When seeking to enter any industry, it’s important to familiarize yourself with all the major players (um, no pun intended). There are hundreds of game companies across the world, ranging from large studios to indie startups, so you’ll have to consider what you’re looking for in a potential employer. Would you prefer a work environment that’s swanky corporate or scrappy startup? Would you consider relocating? Do you want a stable work-life balance or a stable salary?

Glassdoor is an excellent resource for seeking honest, behind-the-scenes reports straight from current and past employees. To get you started, here’s an overview of some of the best-ranked video game companies to work for:

  • Activision Blizzard: Based in Santa Monica, California. Known for Call of Duty, Overwatch, Diablo, World of Warcraft. Employees say, “Not for the faint-hearted but the strong can thrive.”
  • Valve Corporation: Based in Bellevue, Washington. Known for Half-life, Portal, DOTA 2, Left 4 Dead, Steam. Employees say, “Awesome company with good perks.”
  • Riot Games: Based in Los Angeles, California. Known for League of Legends. Employees say, “The best career decision I ever made.”
  • Naughty Dog: Based in Santa Monica, California. Known for Uncharted, The Last of Us, Crash Bandicoot. Employees say, “Very talented team. Amazing tools. Treated well.”
  • Electronic Arts Inc.: Based in Redwood City, California. Known for Battlefield, Need for Speed, The Sims, Dragon Age, Star Wars, Madden. Employees say, “Big corporate with all the pros and cons.”
  • Epic Games: Based in Cary, North Carolina. Known for Fortnite, Unreal, Gears of War, Infinity Blade. Employees say, “Incredible growth opportunity.”
  • Take-Two Interactive: Based in New York, New York. Known for BioShock, Borderlands, Grand Theft Auto, Red Dead, NBA 2K. Employees say, “Great culture and place to work.”
  • Bungie: Based in Bellevue, Washington. Known for Halo, Destiny. Employees say, “People are great, work-life balance is challenging.”
  • Nintendo: Based in Kyoto, Japan. Known for (do we even need to say this?) Mario, Zelda, Pokémon. Employees say, “Best Place EVER to work.”
  • And if you happen to be interested in moving to Germany, Kopka describes Kolibri Games as a 105-person powerhouse that boasts a “very open culture where cross-team collaboration is common and appreciated.” Sounds like a stamp of approval to us.
Step 6: Look for Listings

Once you’re finally ready to dive into the actual job search, your best bet is to look for job listings on sites including Indeed, Glassdoor, and Gaming Industry Career Guide, or on the company websites themselves. Keep in mind that not all QA positions are salaried or full time. A company may hire temporary or part-time testers, meaning that you’d be paid hourly as a contract worker (on the plus side, that means the potential for lots of overtime pay).

Nevertheless, according to Ripple, “a lot of major studios have massive QA departments in the sheer number of the lowest rung QA testers,” so there tends to be plenty of openings for QA roles. And don’t be afraid to start somewhere, whether that’s an internship or a peripheral role.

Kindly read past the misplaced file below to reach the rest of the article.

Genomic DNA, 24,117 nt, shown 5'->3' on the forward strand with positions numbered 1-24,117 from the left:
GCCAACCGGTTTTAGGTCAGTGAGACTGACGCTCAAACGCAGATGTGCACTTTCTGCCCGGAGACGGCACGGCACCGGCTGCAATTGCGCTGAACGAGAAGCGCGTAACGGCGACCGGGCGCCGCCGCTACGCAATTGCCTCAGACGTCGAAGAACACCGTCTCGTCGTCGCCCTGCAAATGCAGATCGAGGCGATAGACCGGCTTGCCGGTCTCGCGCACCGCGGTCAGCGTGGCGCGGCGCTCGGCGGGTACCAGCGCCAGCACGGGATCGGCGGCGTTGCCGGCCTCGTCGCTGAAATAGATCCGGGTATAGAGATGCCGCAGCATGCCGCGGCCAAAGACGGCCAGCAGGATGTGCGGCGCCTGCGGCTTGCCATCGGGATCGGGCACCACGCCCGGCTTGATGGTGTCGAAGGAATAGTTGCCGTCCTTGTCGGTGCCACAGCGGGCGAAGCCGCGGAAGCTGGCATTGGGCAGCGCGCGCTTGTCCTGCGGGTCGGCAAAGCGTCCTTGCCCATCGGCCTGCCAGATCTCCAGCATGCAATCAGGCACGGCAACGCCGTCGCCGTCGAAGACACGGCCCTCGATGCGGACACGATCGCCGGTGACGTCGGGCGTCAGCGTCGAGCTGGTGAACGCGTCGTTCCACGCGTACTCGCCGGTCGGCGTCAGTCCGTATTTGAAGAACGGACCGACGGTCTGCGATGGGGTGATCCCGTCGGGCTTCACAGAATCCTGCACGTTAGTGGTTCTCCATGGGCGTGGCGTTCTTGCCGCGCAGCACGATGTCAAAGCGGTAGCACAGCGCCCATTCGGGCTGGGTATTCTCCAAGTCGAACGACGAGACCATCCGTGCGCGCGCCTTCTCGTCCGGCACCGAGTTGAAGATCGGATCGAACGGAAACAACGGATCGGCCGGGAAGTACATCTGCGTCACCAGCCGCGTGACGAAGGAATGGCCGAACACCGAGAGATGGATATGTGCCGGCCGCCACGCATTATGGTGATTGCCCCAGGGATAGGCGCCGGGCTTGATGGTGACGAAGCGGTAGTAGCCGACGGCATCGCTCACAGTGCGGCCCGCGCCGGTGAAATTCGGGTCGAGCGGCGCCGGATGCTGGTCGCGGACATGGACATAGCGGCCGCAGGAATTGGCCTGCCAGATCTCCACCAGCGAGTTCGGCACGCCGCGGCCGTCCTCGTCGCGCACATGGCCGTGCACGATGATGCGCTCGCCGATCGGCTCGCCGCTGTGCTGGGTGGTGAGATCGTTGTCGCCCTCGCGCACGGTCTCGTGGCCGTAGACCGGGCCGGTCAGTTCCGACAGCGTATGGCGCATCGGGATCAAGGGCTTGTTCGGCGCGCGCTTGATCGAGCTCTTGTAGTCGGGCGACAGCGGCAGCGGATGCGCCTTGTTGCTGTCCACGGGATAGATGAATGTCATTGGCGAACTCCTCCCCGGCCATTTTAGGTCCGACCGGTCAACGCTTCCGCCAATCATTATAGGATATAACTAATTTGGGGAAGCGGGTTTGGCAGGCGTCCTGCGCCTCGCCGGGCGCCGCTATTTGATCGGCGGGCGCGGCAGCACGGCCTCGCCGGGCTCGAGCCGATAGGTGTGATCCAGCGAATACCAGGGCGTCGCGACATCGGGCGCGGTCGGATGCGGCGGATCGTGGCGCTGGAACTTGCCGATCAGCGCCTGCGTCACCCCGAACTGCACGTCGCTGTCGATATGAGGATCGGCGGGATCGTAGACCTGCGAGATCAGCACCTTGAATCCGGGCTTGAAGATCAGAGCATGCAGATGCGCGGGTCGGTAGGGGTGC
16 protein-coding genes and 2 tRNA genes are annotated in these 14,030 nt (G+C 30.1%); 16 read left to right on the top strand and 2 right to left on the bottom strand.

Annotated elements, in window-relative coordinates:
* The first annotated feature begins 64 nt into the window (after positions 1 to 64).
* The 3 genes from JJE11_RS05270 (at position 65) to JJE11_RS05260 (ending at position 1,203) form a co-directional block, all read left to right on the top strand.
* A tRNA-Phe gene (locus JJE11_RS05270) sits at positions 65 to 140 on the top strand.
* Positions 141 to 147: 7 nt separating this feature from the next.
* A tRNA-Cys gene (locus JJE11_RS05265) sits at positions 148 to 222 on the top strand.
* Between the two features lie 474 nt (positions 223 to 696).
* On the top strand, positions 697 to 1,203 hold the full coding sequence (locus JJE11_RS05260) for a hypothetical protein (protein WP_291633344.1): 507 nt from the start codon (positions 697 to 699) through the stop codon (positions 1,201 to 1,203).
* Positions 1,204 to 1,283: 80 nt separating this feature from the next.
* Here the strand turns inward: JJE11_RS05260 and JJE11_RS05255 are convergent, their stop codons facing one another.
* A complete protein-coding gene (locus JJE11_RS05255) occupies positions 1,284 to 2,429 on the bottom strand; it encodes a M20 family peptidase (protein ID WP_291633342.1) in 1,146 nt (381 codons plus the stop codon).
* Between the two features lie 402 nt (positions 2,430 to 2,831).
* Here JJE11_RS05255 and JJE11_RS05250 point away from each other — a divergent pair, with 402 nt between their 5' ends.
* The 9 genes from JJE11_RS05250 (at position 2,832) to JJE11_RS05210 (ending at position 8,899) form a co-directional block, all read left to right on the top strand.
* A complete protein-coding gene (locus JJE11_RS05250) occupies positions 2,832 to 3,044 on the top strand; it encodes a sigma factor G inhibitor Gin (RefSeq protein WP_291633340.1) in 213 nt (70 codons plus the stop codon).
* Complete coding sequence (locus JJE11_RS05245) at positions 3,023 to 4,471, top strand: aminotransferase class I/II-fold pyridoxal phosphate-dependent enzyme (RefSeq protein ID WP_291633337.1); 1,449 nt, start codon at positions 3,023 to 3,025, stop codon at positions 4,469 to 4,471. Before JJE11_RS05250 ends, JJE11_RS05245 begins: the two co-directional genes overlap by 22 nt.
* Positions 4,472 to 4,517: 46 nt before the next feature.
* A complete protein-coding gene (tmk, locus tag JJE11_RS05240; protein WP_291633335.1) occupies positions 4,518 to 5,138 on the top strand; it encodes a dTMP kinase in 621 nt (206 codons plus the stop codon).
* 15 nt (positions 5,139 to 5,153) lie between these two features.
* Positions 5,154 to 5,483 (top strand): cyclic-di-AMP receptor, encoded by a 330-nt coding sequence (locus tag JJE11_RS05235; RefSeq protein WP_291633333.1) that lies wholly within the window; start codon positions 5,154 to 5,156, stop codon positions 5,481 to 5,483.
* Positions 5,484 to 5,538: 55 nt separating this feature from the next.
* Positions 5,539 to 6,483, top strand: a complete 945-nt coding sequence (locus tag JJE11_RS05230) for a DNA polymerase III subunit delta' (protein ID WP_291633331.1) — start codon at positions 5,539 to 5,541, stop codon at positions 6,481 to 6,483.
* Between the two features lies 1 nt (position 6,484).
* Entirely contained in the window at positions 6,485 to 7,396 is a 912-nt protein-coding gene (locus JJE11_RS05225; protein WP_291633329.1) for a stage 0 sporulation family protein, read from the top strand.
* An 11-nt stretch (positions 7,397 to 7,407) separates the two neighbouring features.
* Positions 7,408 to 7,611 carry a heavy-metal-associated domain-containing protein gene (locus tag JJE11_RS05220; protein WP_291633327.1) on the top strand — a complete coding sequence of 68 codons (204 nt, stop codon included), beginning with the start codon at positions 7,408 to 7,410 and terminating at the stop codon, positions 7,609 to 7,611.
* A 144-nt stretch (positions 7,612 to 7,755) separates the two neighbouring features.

In college, Dealy says she “did an internship at iDTech as an instructor where I taught kids how to 3D model and create video games [and] ended up working again at iDTech before I graduated as a Lead Instructor.” Then she found a job opening at Activision. Kopka got his start doing SEO, copywriting and localization at a startup – and now he’s the QA Lead at Kolibri! 

As Ripple says, “I think anyone that wants to get into QA can find that this is actually a pretty large field with a lot of crossover between different disciplines. QA in games, in software, even in mechanical stuff are out there and anyone that likes understanding how systems work and how things fit together in even the most abstract way I think can find a place here even if it isn’t with their dream company or if QA isn’t even their end dream position.”

Another insider tip? “Get into mobile games,” says Kopka. “The market is much larger and most things are very similar compared to console and PC games.”

Step 7: Land The Job

You’ve sent your resume out there, consistently applied to openings, and finally got called in for an interview – congrats! Here’s your chance to show off all the knowledge you’ve gleaned preparing for this role and actually land the job. So what should you expect from the interview? In addition to general questions about which games you typically play or have experience with, interviewers may ask things such as, “How do you assess the quality and difficulty of a game?”, “What techniques do you use to find all the bugs and glitches in a game?”, and “What skills do you think Video Game Testers need to be successful?” (luckily, we went over those!). You also might be given a test to assess that eye for detail we mentioned.

On a more practical level, Ripple notes that, “public transport is possible out to the office but in the interview, they usually request that you have reliable transport due to expected overtime.” Depending on where you are, that might mean having to get a car. 

As for whether or not all this prep for your “dream job” is actually worth it? Well, it might not be all fun and games, but Kopka maintains that the career pays off. “There are so many amazing people working in games, and they bring so much passion to work every day. Also, working on products that just want to bring positivity and joy to the world is incredibly rewarding. It’s surreal and deeply touching seeing your game being played in the subway by a random stranger, or when your friends confess they’ve been playing for a while!”